Methods

      Design

      Semistructured interviews were conducted during a stepped wedge cluster randomized controlled trial between October 1, 2006, and September 30, 2009.

      Setting and participants

      We invited ward coordinators in all 33 implementing wards across 16 NHS hospitals in England and Wales for interview. Participants were contacted by telephone, provided with verbal information regarding the study, and invited to take part. Seventeen agreed: 10 from ACE wards and 7 from ITU across 11 hospitals. All participants were female and were either infection control link nurses (n = 15) or junior ward sisters (n = 2).

      TDF interview questions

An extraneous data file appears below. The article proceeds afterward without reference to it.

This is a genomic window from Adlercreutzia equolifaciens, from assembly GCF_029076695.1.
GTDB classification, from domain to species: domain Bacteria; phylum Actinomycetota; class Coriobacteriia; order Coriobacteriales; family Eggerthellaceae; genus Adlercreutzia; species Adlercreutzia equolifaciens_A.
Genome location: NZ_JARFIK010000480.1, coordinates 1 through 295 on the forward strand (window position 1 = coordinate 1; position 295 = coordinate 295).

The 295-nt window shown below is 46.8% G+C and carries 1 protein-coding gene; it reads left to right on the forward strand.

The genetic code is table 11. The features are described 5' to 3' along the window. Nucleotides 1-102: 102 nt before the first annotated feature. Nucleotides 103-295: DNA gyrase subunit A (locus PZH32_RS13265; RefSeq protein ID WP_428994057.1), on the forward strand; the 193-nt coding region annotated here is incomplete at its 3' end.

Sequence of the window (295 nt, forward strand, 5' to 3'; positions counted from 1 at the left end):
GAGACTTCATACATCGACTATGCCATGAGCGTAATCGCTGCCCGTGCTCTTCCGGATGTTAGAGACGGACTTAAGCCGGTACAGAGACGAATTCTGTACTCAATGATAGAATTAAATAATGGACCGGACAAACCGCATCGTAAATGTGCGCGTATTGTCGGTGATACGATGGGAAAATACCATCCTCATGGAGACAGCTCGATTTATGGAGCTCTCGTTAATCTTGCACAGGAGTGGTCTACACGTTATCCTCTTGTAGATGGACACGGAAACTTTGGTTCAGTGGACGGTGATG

The pressure of time on ward coordinators meant that the study interviews had to be of short duration. Although all 12 TDF domains were relevant, consensus was reached among the study team that 3 were less so: “memory, attention, and decision processes”; “beliefs about consequences”; and “nature of the behavior.” It was decided to develop the interview guide based on the remaining 9 domains. The study team agreed that it was likely that issues regarding the excluded domains would be captured through participants' responses to the other domains. For example, problems of memory might be reported through examining environmental context and resources, eg, forgetfulness as a result of overwork. An interview guide was designed based on the 9 remaining TDF domains (available from the authors): “knowledge,” “skills,” “social/professional role,” “beliefs about capabilities,” “motivation and goals,” “environmental context/resources,” “social influences,” “emotion,” and “behavioral regulation.” Questions were designed to explore the relevance of the 9 domains for implementation of the FIT intervention. Interview questions were designed by J.M. and S.M. and were based on exemplar questions for use with the TDF.